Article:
Step 2. Training and work experience
Some companies may prefer experience to a degree when looking to hire a technical program manager. Being a systems administrator, software engineer, or help desk analyst might give you the foundational experience you need to advance to the position of the technical program manager. Working in positions that require managing a team or overseeing specific project components may also be beneficial to you. For managing software development teams, these management experiences are helpful. There may also be programs for internships that provide you with the chance to work and learn. Technical program managers frequently obtain on-the-job instruction. The company’s rules, practices, and the software and technology they employ may all be covered in this training. Learning about the customers of the business and how to communicate with them may be part of the training process.
Step 3. Certifications
When you have the necessary knowledge and practical experience, you can pursue project management certifications that will provide you with the credentials you need to function effectively as a technical program manager. These certificates are not required, but they can make you a more competitive applicant when you apply for jobs, increase your chances of being hired, and help you move to senior positions in your career. PMI Agile Certified Practitioner (PMI-ACP) and Certified Associate in Project Management (CAPM) are some recommended certification programmes.
Step 4. Professional network
Finding out about potential employment openings can be facilitated by networking with and getting to know other professionals in the technical or business management fields. Attending workshops and seminars may potentially put you in touch with potential employers. They can view your attempts to increase your knowledge and abilities as a testament to your dedication and consider you for prospective opportunities. To express your interest and inquire about employment openings, you can use social media sites to contact hiring managers.
Step 5. Job applications
It’s a good idea to put together a solid Resume that you can modify for various job applications as you accumulate experience, certifications, and skills. Make sure to update your resume with the most recent career history and information before applying for any technical program manager positions. Include any recent educational accomplishments you’ve made, such as certifications or degrees. Additionally, you might mention any programs for continuing education you are enrolled in. To best demonstrate your skills and suitability for the position, highlight any accomplishments or projects you have worked on. If there are any opportunities at your current employer, you might consider applying for positions or contacting your boss. Prioritize employment opportunities that will let you use your technical expertise and grow your career.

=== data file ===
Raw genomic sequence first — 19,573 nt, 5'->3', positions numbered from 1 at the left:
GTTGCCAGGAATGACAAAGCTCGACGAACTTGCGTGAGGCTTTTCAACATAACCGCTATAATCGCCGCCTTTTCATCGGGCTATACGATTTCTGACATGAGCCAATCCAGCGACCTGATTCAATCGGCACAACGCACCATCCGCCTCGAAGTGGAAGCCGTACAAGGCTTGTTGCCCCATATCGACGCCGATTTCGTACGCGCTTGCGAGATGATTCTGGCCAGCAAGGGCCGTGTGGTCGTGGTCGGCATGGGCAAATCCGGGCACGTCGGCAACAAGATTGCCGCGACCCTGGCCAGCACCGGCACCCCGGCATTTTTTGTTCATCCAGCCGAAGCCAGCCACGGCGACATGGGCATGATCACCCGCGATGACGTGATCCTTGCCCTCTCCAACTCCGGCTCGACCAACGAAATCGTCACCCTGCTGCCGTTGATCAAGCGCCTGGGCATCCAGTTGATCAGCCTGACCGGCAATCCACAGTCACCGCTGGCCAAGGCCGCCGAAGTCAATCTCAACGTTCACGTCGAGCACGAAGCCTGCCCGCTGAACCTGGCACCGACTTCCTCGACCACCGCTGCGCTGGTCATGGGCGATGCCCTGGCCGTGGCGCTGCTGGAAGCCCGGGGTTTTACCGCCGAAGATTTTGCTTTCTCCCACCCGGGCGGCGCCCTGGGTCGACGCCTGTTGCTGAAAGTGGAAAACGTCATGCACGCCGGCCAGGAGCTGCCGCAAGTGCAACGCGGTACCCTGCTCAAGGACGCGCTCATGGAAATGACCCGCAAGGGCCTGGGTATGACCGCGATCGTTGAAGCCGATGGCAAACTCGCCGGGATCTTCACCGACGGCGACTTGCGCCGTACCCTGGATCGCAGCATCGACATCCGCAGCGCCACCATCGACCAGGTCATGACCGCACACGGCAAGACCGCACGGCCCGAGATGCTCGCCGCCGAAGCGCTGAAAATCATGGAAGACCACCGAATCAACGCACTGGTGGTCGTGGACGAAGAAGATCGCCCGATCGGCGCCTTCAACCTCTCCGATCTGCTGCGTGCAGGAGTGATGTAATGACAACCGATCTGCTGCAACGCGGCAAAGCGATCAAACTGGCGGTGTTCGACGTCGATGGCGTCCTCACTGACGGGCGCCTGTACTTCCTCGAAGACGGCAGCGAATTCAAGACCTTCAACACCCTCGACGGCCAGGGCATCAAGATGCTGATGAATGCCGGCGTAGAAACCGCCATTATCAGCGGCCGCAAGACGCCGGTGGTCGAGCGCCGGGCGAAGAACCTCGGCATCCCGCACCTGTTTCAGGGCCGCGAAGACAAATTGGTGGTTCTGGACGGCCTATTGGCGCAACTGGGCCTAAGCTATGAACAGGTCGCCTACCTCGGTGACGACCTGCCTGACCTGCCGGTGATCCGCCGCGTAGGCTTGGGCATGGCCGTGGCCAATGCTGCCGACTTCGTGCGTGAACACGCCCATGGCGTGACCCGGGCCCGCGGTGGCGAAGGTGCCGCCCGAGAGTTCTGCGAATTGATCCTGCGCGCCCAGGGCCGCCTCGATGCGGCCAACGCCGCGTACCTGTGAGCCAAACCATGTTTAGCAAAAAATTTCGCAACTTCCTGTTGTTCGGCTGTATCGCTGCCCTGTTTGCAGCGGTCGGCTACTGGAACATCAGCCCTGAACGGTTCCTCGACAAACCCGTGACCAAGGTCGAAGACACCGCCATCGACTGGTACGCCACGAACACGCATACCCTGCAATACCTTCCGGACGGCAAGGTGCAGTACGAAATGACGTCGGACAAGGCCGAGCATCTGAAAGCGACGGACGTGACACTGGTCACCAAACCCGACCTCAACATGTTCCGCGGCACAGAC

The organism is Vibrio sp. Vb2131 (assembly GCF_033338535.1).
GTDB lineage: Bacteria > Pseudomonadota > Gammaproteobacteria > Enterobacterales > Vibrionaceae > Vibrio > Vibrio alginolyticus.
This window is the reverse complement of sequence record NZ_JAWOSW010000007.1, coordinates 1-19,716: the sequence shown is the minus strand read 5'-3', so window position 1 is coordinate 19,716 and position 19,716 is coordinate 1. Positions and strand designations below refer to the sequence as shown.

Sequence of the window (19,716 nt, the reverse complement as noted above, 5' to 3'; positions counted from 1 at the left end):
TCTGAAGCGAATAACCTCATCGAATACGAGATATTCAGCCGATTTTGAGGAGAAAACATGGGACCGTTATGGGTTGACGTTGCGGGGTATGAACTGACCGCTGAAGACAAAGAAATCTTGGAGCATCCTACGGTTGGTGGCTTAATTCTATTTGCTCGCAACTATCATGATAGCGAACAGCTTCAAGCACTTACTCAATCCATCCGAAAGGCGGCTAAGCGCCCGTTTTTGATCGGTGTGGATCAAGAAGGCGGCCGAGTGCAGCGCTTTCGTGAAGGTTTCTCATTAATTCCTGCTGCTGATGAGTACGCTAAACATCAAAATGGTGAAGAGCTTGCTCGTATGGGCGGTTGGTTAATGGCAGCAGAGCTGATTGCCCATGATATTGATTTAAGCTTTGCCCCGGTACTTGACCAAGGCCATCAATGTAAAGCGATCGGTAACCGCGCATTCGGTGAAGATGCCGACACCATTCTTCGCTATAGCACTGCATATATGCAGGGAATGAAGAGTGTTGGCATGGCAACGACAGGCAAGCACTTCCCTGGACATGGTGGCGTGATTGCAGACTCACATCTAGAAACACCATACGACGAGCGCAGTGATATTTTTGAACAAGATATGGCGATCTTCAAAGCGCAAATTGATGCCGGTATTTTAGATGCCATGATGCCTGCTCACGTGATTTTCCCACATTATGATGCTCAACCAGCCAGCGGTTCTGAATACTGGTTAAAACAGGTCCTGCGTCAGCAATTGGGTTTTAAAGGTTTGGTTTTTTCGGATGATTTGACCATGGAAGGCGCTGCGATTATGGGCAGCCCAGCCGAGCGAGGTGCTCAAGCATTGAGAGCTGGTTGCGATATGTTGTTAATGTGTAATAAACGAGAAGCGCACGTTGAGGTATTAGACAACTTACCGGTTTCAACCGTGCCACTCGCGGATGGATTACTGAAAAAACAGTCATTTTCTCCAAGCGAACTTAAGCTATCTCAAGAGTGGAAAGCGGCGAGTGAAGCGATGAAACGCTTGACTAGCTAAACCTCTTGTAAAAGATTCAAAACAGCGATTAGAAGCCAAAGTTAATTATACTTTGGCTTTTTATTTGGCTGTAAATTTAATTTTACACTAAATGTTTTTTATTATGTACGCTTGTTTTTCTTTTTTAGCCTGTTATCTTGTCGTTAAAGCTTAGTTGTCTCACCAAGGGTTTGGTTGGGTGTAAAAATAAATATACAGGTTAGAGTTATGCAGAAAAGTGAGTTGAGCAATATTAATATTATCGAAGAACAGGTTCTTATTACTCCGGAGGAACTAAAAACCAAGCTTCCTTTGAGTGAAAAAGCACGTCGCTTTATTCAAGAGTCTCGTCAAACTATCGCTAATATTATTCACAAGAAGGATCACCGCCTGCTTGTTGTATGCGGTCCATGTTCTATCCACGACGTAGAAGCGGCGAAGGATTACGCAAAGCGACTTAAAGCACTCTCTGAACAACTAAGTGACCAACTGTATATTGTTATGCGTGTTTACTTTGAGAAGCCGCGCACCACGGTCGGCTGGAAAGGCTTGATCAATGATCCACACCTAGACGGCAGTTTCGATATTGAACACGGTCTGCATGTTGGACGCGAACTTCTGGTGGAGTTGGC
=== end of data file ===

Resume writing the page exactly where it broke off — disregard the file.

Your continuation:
Where to Work as a Technical Program Manager
Technical program managers are employed in a range of industries such as information technology (IT) firms, engineering firms, and manufacturing factories. Many technical program managers who work full time are typically found in an office environment. Sometimes, TPMs may be required to travel to meet with clients or project team members. To meet a given deadline, technical program managers usually work long hours, and extra time, during weekends and on holidays.
Technical Program Manager Salary Scale
Technical program managers’ salaries vary depending on various factors which include their level of education, skill set, years of experience, employer, and the size of the company. They may also earn extra compensation. The average technical program manager’s salary in the US is $136,500 per year. The salary scale is from $115,000 to $175,000 per year.
The average technical program manager’s salary in the UK is £67,500 per year. The salary scale is from £54,500 to £82,500 per year. The average technical program manager’s salary in Canada is $116,200 per year. The salary scale is from $110,500 to $150,200 per year.
A technical program manager in Nigeria earns around 4,412,000 NGN per year. The salary scale typically ranges from 2,098,000 NGN to 6,047,000 NGN per year. Technical Program Managers in India earn an average annual salary of ₹ 26.5 Lakhs. The salary ranges between ₹ 14.0 Lakhs to ₹ 45.0 Lakhs per year.